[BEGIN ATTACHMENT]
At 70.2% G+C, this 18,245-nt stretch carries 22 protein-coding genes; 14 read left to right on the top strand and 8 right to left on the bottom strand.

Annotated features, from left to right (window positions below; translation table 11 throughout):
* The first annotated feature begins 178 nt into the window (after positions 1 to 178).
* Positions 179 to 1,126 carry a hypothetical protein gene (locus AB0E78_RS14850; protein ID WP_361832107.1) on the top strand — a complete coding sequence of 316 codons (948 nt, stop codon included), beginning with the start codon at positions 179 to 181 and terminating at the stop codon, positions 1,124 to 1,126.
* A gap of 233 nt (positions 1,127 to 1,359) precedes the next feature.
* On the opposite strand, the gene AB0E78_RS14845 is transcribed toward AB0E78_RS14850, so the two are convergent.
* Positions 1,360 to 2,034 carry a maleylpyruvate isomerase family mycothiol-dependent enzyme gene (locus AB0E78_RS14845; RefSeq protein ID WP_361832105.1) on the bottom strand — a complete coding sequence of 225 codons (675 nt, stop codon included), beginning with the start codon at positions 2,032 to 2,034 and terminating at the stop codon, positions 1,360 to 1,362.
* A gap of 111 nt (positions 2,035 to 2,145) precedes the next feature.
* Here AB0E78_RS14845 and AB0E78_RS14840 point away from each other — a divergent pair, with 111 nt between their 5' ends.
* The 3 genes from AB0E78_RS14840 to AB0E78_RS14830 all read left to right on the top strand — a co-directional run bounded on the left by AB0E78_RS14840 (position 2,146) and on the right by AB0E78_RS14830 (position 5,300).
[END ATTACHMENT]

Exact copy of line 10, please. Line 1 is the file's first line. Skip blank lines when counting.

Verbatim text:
* The 3 genes from AB0E78_RS14840 to AB0E78_RS14830 all read left to right on the top strand — a co-directional run bounded on the left by AB0E78_RS14840 (position 2,146) and on the right by AB0E78_RS14830 (position 5,300).